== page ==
Ocasio-Cortez was no more coherent but nonetheless unmistakably pro-imperialist on related questions: calling for a ceasefire in the fighting, and responding to the declaration by Republican presidential hopeful Ron DeSantis that the US should accept no refugees from Gaza because “they’re all antisemitic.”

A transcript captures both aspects of the conversation:

OCASIO-CORTEZ: Well, when we talk about going in there, I think we should also keep in mind President Biden’s statements as well about what the implications of a potential ground invasion would be. This is an inherently complex situation. I do believe that Hamas needs to be dealt with.

PHILLIP: But how, I think, is what I’m trying to understand.

OCASIO-CORTEZ: And I think what we’re trying to figure out right now is that this present situation of collective punishment and indiscriminate attack is one approach. But we are seeing that the issues and the complications of that approach now, can we target them in terms of intelligence? Is there precision? What are the options available are entirely up to the administration and for Israel to examine and explore.

And moving on to Ron DeSantis:

PHILLIP: There is a lot in there, but I wonder, for you, is he touching on something that is perhaps real here? Should Arab countries be taking on the lion’s share of the burden to absorb what could be over a million if not more refugees from Gaza?

OCASIO-CORTEZ: I think there is something to be said about the region’s partners being able to support and step up Palestinians. However, that does not abdicate the United States from our historic role that we have played in the world of accepting refugees and allowing people to restart their lives here.

Two important observations must be made. First, Ocasio-Cortez cedes to President Joe Biden the decisive role in determining US policy towards Israel and Gaza. In other words, the principal representative of American imperialism must decide how far to support Israel in its attack on Gaza, and she will support him.

The congresswoman adds, “I do believe that Hamas needs to be dealt with.” So she accepts entirely the framework of US “national security” interests laid down by the military-intelligence apparatus and Wall Street.

In relation to DeSantis, Ocasio-Cortez effectively accepts the figure of “one million or more refugees from Gaza” offered by the CNN correspondent. She does not suggest that such a mass displacement of Palestinians—greater numerically than the original nakba that dispersed the Palestinians in 1947-48 and made possible the establishment of the state of Israel—would itself be a war crime of monstrous proportions. The only issue is where these Palestinians should go and whether a small number will be allowed into the United States.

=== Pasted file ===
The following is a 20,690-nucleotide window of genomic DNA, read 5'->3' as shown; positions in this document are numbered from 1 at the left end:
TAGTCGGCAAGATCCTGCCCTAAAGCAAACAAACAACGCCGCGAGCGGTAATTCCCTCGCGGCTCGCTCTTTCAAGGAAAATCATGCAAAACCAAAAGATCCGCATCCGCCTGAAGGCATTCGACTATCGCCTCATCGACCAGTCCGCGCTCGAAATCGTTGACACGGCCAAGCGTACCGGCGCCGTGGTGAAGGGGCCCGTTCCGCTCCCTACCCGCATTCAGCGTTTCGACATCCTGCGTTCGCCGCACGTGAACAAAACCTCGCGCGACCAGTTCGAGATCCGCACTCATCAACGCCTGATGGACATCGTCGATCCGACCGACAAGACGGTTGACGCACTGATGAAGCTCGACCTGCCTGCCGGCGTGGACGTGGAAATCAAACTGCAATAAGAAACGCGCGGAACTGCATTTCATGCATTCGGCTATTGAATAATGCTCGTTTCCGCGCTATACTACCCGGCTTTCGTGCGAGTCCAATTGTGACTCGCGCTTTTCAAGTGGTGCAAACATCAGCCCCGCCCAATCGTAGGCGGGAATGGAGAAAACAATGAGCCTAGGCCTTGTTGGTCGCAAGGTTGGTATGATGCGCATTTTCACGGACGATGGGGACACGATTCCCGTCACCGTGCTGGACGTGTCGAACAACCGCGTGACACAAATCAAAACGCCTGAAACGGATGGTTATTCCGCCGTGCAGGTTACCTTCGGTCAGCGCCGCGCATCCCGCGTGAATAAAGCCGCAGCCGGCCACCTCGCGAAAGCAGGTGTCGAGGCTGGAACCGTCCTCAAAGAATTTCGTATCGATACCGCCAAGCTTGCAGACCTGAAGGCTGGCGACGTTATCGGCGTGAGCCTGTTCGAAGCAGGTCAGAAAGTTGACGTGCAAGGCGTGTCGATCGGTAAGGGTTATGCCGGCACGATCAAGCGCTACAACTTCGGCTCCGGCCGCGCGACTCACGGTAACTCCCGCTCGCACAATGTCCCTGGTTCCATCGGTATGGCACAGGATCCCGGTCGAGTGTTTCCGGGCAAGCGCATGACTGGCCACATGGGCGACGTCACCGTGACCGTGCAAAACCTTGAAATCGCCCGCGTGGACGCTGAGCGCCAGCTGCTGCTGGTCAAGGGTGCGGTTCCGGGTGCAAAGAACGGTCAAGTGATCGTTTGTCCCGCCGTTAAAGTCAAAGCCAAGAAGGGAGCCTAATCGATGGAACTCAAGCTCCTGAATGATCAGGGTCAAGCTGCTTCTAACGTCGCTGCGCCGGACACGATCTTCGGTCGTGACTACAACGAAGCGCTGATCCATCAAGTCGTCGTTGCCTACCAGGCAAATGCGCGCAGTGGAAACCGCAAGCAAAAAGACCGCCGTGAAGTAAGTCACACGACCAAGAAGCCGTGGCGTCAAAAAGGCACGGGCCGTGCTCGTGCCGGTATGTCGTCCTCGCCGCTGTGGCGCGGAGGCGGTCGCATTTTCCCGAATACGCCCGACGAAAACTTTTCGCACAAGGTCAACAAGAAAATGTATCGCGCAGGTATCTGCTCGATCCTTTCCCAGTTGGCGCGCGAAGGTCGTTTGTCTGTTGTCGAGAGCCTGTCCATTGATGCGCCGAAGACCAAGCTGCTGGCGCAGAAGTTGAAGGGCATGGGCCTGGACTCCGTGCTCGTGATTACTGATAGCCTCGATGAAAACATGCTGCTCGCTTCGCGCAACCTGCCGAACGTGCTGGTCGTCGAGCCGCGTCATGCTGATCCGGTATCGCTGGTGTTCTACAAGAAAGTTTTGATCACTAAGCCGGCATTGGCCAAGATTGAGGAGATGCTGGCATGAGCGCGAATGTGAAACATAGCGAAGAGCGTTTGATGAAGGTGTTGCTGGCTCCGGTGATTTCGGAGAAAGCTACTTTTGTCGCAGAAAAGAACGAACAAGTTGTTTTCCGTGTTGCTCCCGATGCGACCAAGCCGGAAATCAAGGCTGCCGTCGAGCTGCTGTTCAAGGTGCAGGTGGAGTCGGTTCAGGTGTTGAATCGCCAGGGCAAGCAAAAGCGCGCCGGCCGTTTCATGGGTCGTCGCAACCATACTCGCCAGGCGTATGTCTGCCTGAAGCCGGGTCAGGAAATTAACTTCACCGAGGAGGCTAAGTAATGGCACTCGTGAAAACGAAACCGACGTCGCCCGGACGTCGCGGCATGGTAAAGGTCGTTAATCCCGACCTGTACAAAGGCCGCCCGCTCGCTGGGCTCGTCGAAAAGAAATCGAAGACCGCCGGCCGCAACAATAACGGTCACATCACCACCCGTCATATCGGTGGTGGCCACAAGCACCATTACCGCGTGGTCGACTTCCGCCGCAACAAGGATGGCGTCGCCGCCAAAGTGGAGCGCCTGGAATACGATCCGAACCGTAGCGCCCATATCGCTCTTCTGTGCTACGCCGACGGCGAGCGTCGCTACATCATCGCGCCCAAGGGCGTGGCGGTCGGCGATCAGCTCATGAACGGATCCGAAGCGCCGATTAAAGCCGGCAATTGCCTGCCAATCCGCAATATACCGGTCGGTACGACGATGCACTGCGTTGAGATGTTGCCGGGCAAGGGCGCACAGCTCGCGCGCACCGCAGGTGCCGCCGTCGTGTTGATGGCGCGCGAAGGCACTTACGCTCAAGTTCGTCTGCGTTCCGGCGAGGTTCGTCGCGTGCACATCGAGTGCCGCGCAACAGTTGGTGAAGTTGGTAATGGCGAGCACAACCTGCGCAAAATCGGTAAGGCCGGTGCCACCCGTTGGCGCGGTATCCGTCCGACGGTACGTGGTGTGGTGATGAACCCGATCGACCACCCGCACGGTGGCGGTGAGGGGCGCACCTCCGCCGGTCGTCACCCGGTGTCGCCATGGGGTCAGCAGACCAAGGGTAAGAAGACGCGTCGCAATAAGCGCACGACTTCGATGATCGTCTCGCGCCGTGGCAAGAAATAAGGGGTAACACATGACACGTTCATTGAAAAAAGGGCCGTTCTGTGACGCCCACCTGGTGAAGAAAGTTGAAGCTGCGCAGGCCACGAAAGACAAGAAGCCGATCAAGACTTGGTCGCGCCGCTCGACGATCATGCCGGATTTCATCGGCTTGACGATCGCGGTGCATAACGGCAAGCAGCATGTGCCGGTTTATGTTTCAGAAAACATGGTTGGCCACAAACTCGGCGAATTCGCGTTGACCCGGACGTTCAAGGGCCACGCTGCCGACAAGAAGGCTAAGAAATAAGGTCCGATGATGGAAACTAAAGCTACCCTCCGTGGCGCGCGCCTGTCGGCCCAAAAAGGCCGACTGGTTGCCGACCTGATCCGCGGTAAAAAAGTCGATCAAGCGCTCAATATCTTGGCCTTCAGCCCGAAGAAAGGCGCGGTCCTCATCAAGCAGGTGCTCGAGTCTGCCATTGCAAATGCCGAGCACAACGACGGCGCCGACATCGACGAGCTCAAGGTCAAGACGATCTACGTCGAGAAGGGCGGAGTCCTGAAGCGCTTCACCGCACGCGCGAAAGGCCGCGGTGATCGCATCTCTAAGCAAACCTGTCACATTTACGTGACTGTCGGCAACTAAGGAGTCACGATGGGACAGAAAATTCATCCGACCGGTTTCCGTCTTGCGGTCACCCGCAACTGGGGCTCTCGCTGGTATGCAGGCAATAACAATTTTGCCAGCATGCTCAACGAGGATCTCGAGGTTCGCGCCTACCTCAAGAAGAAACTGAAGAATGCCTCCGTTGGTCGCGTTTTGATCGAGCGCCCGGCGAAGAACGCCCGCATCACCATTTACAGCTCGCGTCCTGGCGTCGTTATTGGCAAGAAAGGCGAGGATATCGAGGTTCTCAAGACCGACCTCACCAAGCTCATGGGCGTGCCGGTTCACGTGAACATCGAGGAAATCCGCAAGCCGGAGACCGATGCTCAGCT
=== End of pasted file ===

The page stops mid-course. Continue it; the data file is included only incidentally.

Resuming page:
There is currently a bitter conflict raging within the DSA over the slowness of the group’s leadership to embrace the full anti-Palestinian hysteria unleashed by the US political establishment and corporate media in the wake of the October 7 attack by Hamas across the border of Gaza and into southern Israel, in which as many as 1,400 Israelis and an estimated 1,500 Hamas militants were killed.

One long-time public representative of the DSA, columnist Harold Meyerson, issued a statement announcing his resignation from the group, in which he praised Senator Bernie Sanders and Representative Ocasio-Cortez because “both explicitly and forcefully condemned Hamas.”

He was responding specifically to the statement issued by Ocasio-Cortez last week in which she condemned a pro-Palestinian rally held in Times Square October 8, claiming, “The bigotry and callousness expressed in Times Square on Sunday were unacceptable and harmful in this devastating moment.”

Ocasio-Cortez made no reference to the fact that the Israeli military was killing Palestinians by the thousands in Gaza, allegedly in retaliation for the Hamas raid, or that the government had imposed a blockade barring the 2 million people in Gaza from access to electricity, water and food.

There is no doubt that Ocasio-Cortez has her eye on a more prominent role within the Democratic Party. If the price of that political success is to drop her previous mealy-mouthed rhetoric about sympathy for the Palestinians, she has no problem doing so, whatever the verbal contortions that now entails.

More fundamentally, the global explosion of US militarism, with the opening of war fronts that extend from Ukraine to Gaza to Iran to the South China Sea, has shut down any space for radical posturing by the pseudo-left. They must show their true colors politically, and that means lining up as supporters, cheerleaders and potential leaders of American imperialism.